Double Angle Formula

In trigonometry, it is really important to know and able to use identities. One of the main and crucial categories of identities is Double Angle Formula. In this post, we talked about different trig identities and formulas. Double Angle Formulas are trigonometric identities that simplify a trigonometric function of $2x$ as of trigonometric functions of $x$. First we recommend to visit the previous post to review identities. Here in this post, first we recall the Double Angle Formula and then we see some examples.

Double Angle Formulas:

Here we have main Double Angle Formulas.

  • $\sin (2 u) =2 \sin u \cos u$.
  • $\cos (2 u) =\cos ^{2} u-\sin ^{2} u$.
  • $\cos (2 u) =2 \cos ^{2} u-1$.
  • $\cos (2 u) =1-2 \sin ^{2} u$.
  • $\tan (2 u) =\dfrac{2 \tan u}{1-\tan ^{2} u}$.

Examples of Double Angle Formulas

Before checking the solutions, try to solve it by yourself first.

Example 1: If $\sin x=\dfrac{3}{5}$ and $x$ is in the first quadrant, find $\tan (2 x)$.

Solution: Since $x$ is in the first quadrant, both $\sin x$ and $\cos x$ are positive. Now we use the Pythagorean identity $\sin^{2} x+\cos^{2} x=1$ to find $\cos x$. From this identity we have, $\dfrac{9}{25} +\cos^{2} x=1$, so $\cos x=\dfrac{4}{5}$. Then $\tan x=\dfrac{\sin x}{\cos x}=\dfrac{\dfrac{3}{5}}{\dfrac{4}{5}}=\dfrac{3}{4}$. Now by the last Double Angle Formula, we have $\tan (2 u)=\dfrac{2 \dfrac{3}{4}}{1-\dfrac{9}{16} }=\dfrac{\dfrac{3}{2}}{\dfrac{7}{16}}=\dfrac{48}{14}=\dfrac{24}{7}$.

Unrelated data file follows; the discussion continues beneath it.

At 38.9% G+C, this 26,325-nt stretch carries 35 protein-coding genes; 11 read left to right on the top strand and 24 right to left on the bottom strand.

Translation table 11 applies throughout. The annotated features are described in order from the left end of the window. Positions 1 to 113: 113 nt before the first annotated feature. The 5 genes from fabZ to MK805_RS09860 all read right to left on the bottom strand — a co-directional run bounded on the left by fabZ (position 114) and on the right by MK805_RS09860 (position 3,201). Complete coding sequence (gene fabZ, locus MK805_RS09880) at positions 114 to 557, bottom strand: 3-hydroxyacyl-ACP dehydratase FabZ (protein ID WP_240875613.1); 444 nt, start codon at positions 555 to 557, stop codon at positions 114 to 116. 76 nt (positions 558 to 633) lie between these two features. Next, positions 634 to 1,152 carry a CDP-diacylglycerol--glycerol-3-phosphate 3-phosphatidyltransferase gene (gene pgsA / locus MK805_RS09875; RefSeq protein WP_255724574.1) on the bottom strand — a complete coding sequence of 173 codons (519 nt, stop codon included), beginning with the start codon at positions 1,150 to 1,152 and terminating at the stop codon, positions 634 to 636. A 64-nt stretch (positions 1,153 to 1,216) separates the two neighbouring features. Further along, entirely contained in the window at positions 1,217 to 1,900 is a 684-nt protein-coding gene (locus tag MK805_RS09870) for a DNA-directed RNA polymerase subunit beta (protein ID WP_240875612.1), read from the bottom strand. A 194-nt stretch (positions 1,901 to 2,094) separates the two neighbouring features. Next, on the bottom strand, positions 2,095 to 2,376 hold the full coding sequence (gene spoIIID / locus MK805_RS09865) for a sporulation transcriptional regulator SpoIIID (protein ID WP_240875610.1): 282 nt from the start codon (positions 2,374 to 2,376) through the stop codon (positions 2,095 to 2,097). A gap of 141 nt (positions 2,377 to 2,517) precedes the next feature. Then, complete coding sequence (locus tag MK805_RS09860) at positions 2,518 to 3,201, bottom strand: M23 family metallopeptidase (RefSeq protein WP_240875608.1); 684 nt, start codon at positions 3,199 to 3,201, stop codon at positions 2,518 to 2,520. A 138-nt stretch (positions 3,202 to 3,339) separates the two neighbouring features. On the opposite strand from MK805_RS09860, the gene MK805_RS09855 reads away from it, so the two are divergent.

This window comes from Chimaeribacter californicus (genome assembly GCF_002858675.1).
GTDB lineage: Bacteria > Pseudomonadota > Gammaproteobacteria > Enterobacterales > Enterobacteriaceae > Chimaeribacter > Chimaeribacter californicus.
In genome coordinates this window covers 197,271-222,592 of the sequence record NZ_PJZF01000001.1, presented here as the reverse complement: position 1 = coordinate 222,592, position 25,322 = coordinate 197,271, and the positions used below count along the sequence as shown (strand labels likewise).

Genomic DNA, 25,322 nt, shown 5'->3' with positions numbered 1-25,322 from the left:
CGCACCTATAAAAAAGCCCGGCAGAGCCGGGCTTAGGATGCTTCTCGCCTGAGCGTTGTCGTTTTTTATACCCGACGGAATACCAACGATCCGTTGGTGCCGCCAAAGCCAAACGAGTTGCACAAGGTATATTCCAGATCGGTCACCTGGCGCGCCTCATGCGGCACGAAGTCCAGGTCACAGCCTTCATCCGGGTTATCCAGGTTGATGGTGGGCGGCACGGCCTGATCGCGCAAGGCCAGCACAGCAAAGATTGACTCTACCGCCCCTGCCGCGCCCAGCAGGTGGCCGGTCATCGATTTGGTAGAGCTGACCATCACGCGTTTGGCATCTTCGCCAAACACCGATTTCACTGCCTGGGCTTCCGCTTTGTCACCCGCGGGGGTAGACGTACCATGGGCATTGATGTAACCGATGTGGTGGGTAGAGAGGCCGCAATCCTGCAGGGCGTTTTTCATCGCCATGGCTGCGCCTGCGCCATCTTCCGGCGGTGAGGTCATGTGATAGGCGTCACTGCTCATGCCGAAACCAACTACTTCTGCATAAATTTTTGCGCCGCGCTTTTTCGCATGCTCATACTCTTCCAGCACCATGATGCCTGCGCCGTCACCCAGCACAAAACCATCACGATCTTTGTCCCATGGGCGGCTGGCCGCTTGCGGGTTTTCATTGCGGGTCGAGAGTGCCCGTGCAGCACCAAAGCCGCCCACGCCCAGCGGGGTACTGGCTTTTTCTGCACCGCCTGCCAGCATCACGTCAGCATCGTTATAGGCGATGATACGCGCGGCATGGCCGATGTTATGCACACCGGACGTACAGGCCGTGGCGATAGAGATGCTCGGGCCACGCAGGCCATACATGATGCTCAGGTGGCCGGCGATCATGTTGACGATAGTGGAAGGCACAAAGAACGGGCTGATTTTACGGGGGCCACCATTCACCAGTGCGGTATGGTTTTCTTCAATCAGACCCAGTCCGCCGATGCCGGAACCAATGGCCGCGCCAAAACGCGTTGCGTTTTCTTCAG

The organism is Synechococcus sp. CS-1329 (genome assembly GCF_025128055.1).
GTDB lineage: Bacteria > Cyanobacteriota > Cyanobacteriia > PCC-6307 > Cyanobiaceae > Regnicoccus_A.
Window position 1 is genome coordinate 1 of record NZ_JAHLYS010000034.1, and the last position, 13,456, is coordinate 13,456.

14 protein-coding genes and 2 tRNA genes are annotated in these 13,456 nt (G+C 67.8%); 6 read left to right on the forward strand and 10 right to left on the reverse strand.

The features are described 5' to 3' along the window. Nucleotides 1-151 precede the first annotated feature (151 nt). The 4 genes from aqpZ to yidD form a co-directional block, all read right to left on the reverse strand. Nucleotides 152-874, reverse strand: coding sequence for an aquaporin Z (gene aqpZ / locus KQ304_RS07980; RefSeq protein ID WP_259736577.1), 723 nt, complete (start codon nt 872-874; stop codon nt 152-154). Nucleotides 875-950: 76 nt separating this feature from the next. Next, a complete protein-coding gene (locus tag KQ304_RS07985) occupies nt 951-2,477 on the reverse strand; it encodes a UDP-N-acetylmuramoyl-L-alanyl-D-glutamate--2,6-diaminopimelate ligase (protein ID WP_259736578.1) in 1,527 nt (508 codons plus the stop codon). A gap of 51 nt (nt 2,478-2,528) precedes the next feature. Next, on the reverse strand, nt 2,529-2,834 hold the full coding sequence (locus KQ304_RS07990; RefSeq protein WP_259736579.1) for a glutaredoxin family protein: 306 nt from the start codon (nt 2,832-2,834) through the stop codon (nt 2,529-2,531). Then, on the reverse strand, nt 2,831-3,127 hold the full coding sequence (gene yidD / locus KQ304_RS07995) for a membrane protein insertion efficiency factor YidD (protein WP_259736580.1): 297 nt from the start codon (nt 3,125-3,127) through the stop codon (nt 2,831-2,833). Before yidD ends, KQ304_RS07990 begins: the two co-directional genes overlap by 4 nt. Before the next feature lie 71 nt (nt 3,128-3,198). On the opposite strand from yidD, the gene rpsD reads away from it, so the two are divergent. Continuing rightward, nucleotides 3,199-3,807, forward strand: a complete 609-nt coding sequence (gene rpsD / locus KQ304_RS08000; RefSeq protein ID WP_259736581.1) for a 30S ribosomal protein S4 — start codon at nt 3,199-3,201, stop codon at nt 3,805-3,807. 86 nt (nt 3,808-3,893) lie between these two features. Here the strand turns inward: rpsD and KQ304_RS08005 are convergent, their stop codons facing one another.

Example 2: Prove the following identity $\dfrac{1-\cos 2x}{1+\cos 2x}=\tan^2 x$.

Solution: To solve this problem we use the double angle formula for $\cos 2x$. We simplify the left side to get the right side. By the double angle formula we have $\dfrac{1-\cos 2x}{1+\cos 2x}=\dfrac{1-(1-2 \sin ^{2} x)}{1+2 \cos ^{2} x-1}=\dfrac{\sin ^{2} x}{\cos ^{2} x}=\tan^2 x$.

Here we add more examples without solutions for you to practice.

Example 3: Prove the identity: $\dfrac{\cos 2x}{\cos x- \sin x}=\cos x+\sin x$.

The following example is really common in exams.

Example 4: Solve $ \cos(2x)=\cos(x)$ when $0\leq x <2\pi$.

The following example is a bit challenging, but give it a try.

Example 5: Prove the identity: $\cos^4{x}=\dfrac{\cos(4x)}{8}+\dfrac{\cos(2x)}{2}+\dfrac{3}{8}$.

If you need help to understand the trig identities and Double Angle Formulas, contact us.

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